In the film the military operations side of things abounds with anacronisms, partly due to the liberal use of stock footage as mentioned. I don’t think you can be too hard on the producers (the low profile but financially successful Mirisch Brothers) for not using a real Japanese World War 2 aircraft carrier since they are all at the bottom of the sea, but the crashed jet on the Yorktown’s flightdeck was a bit sloppy. “Tora Tora Tora,” which cost more money, was a better film. Not because it cost more money but because it was more carefully made, more balanced (both side’s story told well) and more honest, perhaps also because it dealt with defeat rather than victory from the American viewpoint. “Midway” has some suspense, plenty of action, and the the patriotism drum is not banged to the point of pain.
On The Turn Of a Dime
Author: bkoganbing from Buffalo, New York
23 July 2007
The film Midway shows in graphic documentary style, the battle that did nothing less than save America and ultimately allow us to win World War II. If the Japanese had prevailed at Midway, they might very well have taken Hawaii and been blockading our continental Pacific coast. We might have had to declare a truce and hope that public opinion would allow us to continue the European and North African war. Remember the USA was brought in to the war because of the Japanese attack at Pearl Harbor, not Hitler’s attack.
There is a plot of sorts with Charlton Heston as the fictional pilot group commander who’s involved in helping his son Edward Albert help a Nisei family who’ve been interred for the duration of the war because Albert is engaged to the daughter. That’s the one weakness of Midway, the story really wasn’t necessary and detracted with the very precise telling of the Midway tale. Had they left it out, Midway had the potential to be a classic like The Longest Day.
Without Charlton Heston and his family problems, the story of Midway is told with remarkable historic accuracy. Henry Fonda who played Admiral Chester W. Nimitz in all but name in In Harm’s Way, gets to play Nimitz again in Midway. Robert Mitchum and Glenn Ford play Admirals William Halsey and Raymond Spruance who between the two of them won America’s Pacific war. A whole lot of fine character actors like James Coburn, Robert Wagner, Robert Webber, Hal Holbrook and many more fill their naval roles to precision.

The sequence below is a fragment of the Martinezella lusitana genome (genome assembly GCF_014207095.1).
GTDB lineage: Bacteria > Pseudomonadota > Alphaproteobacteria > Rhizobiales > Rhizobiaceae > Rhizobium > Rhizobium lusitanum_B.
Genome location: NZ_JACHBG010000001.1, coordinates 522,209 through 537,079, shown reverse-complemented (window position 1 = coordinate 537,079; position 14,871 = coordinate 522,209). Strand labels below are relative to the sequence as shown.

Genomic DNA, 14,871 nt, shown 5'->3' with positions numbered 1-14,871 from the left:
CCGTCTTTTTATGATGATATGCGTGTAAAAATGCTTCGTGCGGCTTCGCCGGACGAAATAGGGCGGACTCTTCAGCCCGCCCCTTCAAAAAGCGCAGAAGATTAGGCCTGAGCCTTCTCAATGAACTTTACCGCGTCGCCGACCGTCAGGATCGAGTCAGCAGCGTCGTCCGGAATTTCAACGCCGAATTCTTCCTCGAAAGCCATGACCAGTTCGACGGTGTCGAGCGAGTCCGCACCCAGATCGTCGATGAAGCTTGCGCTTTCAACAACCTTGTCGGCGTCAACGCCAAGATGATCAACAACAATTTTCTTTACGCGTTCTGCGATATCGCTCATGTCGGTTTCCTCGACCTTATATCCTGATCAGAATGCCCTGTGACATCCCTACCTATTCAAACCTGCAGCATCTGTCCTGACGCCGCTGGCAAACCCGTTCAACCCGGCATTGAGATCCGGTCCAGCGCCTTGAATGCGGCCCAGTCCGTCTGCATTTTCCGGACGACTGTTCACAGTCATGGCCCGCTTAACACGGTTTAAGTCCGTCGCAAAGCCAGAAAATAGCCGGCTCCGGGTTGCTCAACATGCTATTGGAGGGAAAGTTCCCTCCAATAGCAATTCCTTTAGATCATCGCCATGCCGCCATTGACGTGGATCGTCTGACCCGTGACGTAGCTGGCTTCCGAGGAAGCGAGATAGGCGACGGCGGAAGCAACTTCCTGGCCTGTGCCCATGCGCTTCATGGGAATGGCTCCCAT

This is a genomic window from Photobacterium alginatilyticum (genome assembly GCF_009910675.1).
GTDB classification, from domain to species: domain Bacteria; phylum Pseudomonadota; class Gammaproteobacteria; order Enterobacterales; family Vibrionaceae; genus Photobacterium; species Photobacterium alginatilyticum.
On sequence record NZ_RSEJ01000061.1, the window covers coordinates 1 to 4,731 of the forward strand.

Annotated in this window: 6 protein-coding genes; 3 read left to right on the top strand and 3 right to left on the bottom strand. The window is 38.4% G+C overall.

The story of the Battle of Midway should be told and told again in America’s public schools for future generations. Not just because of the sailors and airmen of America’s greatest generation who fought and prevailed at Midway, but because of just how close a run thing the Battle of Midway was. One very fateful decision by Admirals Yamamoto and Nagumo turned the tide of battle on a dime. By the way the oriental players in Midway like Toshiro Mifune as Yamamoto and James Shigeta as Nagumo and others also play very well. The American cinema certainly came a long way from when they previously cast the Japanese as bucktooth primates.
When the viewer sees just how much pure luck played a part in winning at Midway, they will come away with one of two impressions. The first might be that a divine providence is guiding and protecting America. If so, who’s to say that will always be the case. And if not, the second lesson might be that we as a country might not always be so lucky.
If they could edit out the Heston family story, Midway is a great film for history classes studying World War 2